LF, HF, UHF Frequency: What’s the Difference?
Source: Shain Anderson @ RFID Insider
Similar to how a radio must be tuned to different frequencies to hear different channels, RFID tags and readers have to be tuned to the same frequency in order to communicate. There are several different frequencies an RFID system can use. Generally, the most common are
- Low frequency, or LF, (125 – 134 kHz)
- High frequency, or HF, (13.56 MHz)
- Ultra-high frequency, or UHF, (433, and 860-960 MHz)
Radio waves behave differently at the various frequencies, so it is imperative to select the right frequency for your application.
For example, low-frequency tags have a long wave-length and are better able to penetrate thin metallic substances. Additionally, LF RFID systems are ideal for reading objects with high-water content, such as fruit or beverages, but the read range is limited to centimeters or inches. Typical LF RFID applications include access control and animal tagging.
High-frequency tags work fairly well on objects made of metal and can work around goods with medium to high water content. Typically, HF RFID systems work in ranges of inches, but they can have a maximum read range of about three feet (1 meter). Typical HF RFID applications include tracking library books, patient flow tracking, and transit tickets.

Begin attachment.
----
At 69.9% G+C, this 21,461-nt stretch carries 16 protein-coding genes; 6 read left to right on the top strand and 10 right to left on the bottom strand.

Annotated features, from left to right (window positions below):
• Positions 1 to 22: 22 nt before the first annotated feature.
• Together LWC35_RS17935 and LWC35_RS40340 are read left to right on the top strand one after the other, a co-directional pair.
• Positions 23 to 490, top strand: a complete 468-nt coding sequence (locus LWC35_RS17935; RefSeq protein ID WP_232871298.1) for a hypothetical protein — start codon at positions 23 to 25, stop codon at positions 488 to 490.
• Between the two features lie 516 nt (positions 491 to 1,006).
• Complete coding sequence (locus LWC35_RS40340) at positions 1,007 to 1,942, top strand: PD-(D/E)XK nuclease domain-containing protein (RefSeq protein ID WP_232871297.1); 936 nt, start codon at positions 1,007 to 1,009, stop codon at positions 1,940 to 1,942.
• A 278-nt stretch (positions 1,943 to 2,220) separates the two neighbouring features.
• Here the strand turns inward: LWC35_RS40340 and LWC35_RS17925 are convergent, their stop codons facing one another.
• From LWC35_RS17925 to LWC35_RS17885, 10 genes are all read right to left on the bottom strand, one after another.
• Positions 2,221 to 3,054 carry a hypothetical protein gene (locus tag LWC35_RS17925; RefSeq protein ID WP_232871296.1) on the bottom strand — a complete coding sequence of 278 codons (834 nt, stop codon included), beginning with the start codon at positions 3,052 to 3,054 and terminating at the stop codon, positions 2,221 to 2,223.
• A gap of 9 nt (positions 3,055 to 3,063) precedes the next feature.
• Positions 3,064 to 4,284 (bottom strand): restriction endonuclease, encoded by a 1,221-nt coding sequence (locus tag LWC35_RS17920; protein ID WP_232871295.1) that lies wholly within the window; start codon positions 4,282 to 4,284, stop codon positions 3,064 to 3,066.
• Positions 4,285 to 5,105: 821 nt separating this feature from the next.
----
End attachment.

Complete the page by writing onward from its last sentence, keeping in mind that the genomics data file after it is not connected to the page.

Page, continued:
UHF frequencies typically offer much better read range (inches to 50+ ft. depending on the RFID system setup) and can transfer data faster (i.e. read many more tags per second) than low- and high-frequencies. However, because UHF radio waves have a shorter wavelength, their signal is more likely to be attenuated (or weakened) and they cannot pass through metal or water. Due to their high data transfer rate, UHF RFID tags are well suited for many items at once, such as boxes of goods as they pass through a dock door into a warehouse or racers as they cross a finish line. Also, due to the longer read range, other common UHF RFID applications include electronic toll collection and parking access control.